UFC lightweight champion Khabib Nurmagomedov says that he isn’t immune from the ‘psychological stress’ of fighting as he speaks of several of his teammates dropping off the card in advance of this weekend’s UFC 254 event.
What was originally intended to be something of a team affair on ‘Fight Island’ this weekend has instead turned into a Khabib solo tour after several of the Russian’s training partners fell off Saturday’s card for a variety of reasons.
After saying in August that four of his ‘brothers’ would be competing alongside him, one by one each of those proposed bouts fell by the wayside. The most high-profile of which, a top contender bout between Islam Makhachev and former champion Rafael Dos Anjos, was ruled out after the Brazilian was forced to withdraw following a coronavirus diagnosis.
And now, with none of Makhachev or his cousins Umar and Abubakar, fighting in the octagon, Khabib admits that the situation brings with it an added level of stress.
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“You saw it, Umar has 39 degrees temperature,” the UFC champion explained in a video blog released on Friday but shot prior to his departure to Abu Dhabi. “He will be hospitalized. First Abubakar, then Islam could not find an opponent because his opponent tested positive. We had to compete on the same day. Me, Abubakar, Islam and Umar. Now it’s just me.“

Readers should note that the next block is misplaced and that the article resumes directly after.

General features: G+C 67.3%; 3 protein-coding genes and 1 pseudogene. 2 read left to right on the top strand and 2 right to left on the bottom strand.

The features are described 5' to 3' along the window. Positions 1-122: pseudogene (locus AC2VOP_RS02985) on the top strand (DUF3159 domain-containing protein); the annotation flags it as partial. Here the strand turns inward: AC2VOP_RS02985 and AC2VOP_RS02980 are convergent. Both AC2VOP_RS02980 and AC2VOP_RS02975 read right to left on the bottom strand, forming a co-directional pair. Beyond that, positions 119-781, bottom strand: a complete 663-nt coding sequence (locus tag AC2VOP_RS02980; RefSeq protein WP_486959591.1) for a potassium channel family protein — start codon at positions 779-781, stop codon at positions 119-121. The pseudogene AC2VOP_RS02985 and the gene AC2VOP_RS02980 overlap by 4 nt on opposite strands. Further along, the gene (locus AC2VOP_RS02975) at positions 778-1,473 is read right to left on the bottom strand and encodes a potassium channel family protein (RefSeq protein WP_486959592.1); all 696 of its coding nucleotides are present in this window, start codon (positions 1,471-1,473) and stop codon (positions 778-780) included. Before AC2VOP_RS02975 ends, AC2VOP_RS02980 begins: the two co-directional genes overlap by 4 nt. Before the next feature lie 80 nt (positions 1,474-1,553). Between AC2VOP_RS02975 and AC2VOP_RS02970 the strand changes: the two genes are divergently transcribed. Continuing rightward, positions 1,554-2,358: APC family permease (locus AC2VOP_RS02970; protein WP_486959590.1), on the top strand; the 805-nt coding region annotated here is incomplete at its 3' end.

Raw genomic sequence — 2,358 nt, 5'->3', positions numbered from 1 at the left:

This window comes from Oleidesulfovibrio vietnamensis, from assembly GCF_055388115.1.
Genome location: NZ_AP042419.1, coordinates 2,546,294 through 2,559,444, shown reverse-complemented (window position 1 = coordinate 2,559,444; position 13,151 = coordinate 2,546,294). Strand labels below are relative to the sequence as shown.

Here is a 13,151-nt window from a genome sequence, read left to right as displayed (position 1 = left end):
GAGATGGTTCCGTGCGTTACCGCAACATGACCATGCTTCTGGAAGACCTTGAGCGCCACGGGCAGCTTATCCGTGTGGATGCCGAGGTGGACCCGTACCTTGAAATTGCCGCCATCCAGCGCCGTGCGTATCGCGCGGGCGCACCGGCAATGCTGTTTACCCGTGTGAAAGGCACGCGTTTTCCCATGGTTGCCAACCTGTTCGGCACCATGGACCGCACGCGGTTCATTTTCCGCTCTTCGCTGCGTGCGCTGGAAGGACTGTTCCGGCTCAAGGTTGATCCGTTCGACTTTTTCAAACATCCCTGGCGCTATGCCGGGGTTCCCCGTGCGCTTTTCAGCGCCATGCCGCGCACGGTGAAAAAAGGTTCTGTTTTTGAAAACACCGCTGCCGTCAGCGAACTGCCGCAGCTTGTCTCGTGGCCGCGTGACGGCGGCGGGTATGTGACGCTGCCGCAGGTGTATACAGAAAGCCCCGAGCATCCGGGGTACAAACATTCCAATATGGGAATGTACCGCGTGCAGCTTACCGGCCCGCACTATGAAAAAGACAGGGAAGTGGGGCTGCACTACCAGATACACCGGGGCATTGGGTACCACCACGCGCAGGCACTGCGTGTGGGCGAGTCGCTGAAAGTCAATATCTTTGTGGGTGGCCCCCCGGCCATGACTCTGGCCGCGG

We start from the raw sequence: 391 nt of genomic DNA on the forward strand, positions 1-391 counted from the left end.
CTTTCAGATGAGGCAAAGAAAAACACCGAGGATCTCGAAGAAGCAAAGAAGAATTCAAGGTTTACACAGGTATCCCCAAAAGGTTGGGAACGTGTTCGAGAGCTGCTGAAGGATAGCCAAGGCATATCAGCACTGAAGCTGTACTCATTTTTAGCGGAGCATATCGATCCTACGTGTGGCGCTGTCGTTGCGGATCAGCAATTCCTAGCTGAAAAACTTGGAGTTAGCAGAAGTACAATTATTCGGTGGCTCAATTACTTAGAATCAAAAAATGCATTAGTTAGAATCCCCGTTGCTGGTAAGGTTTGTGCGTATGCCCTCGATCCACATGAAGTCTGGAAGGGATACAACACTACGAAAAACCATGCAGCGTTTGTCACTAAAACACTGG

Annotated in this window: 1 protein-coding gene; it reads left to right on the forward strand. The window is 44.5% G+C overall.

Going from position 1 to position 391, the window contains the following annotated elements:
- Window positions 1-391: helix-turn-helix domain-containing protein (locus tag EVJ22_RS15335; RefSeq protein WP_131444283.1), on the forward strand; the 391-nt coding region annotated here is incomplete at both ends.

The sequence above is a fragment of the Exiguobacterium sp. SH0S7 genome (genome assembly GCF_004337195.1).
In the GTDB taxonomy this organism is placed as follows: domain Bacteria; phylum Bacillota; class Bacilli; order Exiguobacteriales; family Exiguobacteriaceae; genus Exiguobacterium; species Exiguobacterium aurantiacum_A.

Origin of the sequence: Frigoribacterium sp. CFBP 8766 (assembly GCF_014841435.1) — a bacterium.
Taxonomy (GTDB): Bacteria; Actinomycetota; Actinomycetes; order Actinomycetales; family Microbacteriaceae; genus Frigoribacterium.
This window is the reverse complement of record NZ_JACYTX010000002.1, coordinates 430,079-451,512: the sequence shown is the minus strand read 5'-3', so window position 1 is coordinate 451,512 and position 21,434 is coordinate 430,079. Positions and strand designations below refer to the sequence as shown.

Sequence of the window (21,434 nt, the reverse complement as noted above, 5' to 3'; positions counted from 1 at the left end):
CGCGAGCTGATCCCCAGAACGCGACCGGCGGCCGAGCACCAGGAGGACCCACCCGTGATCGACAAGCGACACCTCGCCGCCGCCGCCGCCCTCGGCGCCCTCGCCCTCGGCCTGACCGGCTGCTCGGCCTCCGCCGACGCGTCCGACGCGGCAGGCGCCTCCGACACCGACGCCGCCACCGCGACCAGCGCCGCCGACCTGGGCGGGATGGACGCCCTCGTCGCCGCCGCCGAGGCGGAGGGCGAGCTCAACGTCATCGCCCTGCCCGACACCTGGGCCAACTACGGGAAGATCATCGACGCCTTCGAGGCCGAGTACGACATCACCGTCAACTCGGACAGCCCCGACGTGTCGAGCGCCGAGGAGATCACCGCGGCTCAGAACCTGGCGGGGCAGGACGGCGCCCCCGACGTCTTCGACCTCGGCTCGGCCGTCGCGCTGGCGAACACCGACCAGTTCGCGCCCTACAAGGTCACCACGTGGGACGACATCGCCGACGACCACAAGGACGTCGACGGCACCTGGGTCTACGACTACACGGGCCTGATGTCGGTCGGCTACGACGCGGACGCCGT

Friday morning’s weigh-ins in Abu Dhabi may have given a glimpse why. Khabib admits in the video that he still had 8.5kg (almost 19lbs) to cut in the six days before he stepped on the scales and the evidence captured by the waiting media on ‘Fight Island’ suggested that his trip to the 155lbs championship weight wasn’t a comfortable one.
“Yes it does [feel psychologically pressurizing], because we had training camp together etc.,” Khabib continues. “Umar had 6kg (13lbs) left. Of course I feel pressure. I know what they go through, I went through all of this.
However Khabib – who is also captured in the video leading several of teammates through prayer – says that the toll it takes to get to the top can only truly be paid by those rare fighters who successfully make it to world championship level.
“To become a champion you have to go through a lot,” he says. “Injuries, disappointment, diseases, crises. Yes, psychological stress. You won’t become a champion without it.”